Dasatinib is a BCR-ABL tyrosine kinase inhibitor which was approved in 2006 for the treatment of adults diagnosed with Philadelphia chromosome-positive (Ph+) chronic myeloid leukemia (CML) in chronic phase (CP) and accelerated (myeloid or lymphoid blast) phase and CML with resistance or intolerance to prior therapy including imatinib and in adults with Ph+ acute lymphoblastic leukemia. Common adverse reactions (>15%) in patients diagnosed with CP-CML include myelosuppression, fluid retention, and diarrhea. We report a 34-year-old Filipino female patient who received dasatinib as upfront therapy for the treatment of CP-CML who experienced chronic diarrhea for 2 months, which progressed to colitis.
Newly diagnosed chronic-phase chronic myeloid leukemia (CP-CML) can be treated with imatinib where about two-thirds of patients could benefit from imatinib as upfront therapy . Many trials of new-generation medications are in progress, with the aim of improving standard therapy. A range of assessments are available for evaluating novel strategies . Based on existing evidence, achieving a complete cytogenetic response (CCyR) within 12 months provides the best prediction for longer term benefit, although durable response and freedom from disease progression are the main treatment goals. First-line treatment with dasatinib 100 mg once daily or nilotinib 300 mg twice daily resulted in high rates of CCyR and major molecular response (MMR) compared with previous data . The production and analysis of new data from next-generation agents and modified imatinib-based strategies are likely to be an important debatable area in the next few years. Therefore, it is very important to report the adverse effects associated with the use of these medications since it may affect treatment decision by the patient or the prescribing physician . Previous studies have indicated that immunological mechanisms can affect colonic mucosa in patients receiving dasatinib which can cause hemorrhagic colitis.
Case Report/Case Presentation
A 34-year-old Filipino female not known to have any chronic illness and no positive family history of malignancy presented to ED complaining of left lower limb pain of days duration. Her CBC showed significant leukocytosis with mild anemia and thrombocytosis. Peripheral smear was suggestive of CML, and she was then referred to the hematology clinic at the National Center for Cancer Care and Research. Bone marrow aspiration as well as cytogenetic studies and BCR/ABL by PCR confirmed the diagnosis of CML in CP.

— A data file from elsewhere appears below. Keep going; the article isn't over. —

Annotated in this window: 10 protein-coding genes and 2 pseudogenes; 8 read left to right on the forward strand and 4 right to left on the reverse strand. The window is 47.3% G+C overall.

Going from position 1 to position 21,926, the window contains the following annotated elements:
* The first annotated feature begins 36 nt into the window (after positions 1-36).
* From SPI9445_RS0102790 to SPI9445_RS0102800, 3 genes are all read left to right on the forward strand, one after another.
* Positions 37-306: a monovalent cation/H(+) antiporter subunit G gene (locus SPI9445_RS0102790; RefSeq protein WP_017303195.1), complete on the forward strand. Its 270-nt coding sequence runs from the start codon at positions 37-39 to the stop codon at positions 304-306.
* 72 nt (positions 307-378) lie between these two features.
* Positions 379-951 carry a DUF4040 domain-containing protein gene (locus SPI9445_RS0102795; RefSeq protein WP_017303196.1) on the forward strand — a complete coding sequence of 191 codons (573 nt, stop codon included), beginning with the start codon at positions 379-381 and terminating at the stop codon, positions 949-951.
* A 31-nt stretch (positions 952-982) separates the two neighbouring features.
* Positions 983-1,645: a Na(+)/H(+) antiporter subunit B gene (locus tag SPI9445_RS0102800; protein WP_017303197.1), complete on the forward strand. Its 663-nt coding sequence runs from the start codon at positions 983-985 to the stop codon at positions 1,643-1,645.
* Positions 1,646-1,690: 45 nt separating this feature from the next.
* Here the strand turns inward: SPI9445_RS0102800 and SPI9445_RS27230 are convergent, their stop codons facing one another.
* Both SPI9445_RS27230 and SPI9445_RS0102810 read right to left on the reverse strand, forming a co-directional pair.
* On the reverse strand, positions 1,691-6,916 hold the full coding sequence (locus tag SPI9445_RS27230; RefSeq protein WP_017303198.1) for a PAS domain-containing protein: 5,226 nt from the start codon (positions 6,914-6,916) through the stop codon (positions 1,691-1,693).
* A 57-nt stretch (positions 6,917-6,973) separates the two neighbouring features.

Her clinical examination was not remarkable, with no hepatomegaly, the spleen was palpable 3 fingers below costal margins, and no palpable masses. Treatment options as well as both pros and cons for each therapy were explained and discussed with the patient. The patient opted for dasatinib as upfront therapy, which was started as 100 mg orally once daily, and the patient was followed up as per European Leukemia Net (ELN) guidelines. The dose was reduced to 70 mg orally 7 months later because of hematological toxicity. She achieved CHR, CCyR, and MMR after receiving dasatinib for 27 months. However, recently, she started to have bloody diarrhea for the past 2 months. The patient was admitted to the hospital for further evaluation and management. Her workup showed normal hemogram and normal serum concentrations of creatinine, urea, hepatic enzymes, and electrolytes on admission. Colonoscopy showed patchy erythema and inflammation in the sigmoid colon with rectal sparing, and retroflexion revealed small anal papillae (shown in Fig. 1, 1, 2).
Biopsy showed large bowel mucosal fragments with no significant pathological changes. Stool microbiology as well as the clostridium toxin assay was negative.
CML is a myeloproliferative neoplasm that is associated with the Philadelphia chromosome t(9;22)(q34;q11) and the BCR-ABL fusion gene, which produces a constitutively active BCR-ABL tyrosine kinase. CP-CML can progress from a relatively indolent disorder to accelerated phase (AP) or blast crisis (BC).
The goals for management of CP-CML are to achieve clinical remission, maintain long-term disease control, and avoid disease progression to AP or BC, while optimizing quality of life by limiting treatment-related toxicity. For patients who achieve a sustained and deep molecular remission, a trial of discontinuation of therapy to achieve a treatment-free remission is a long-term goal of management.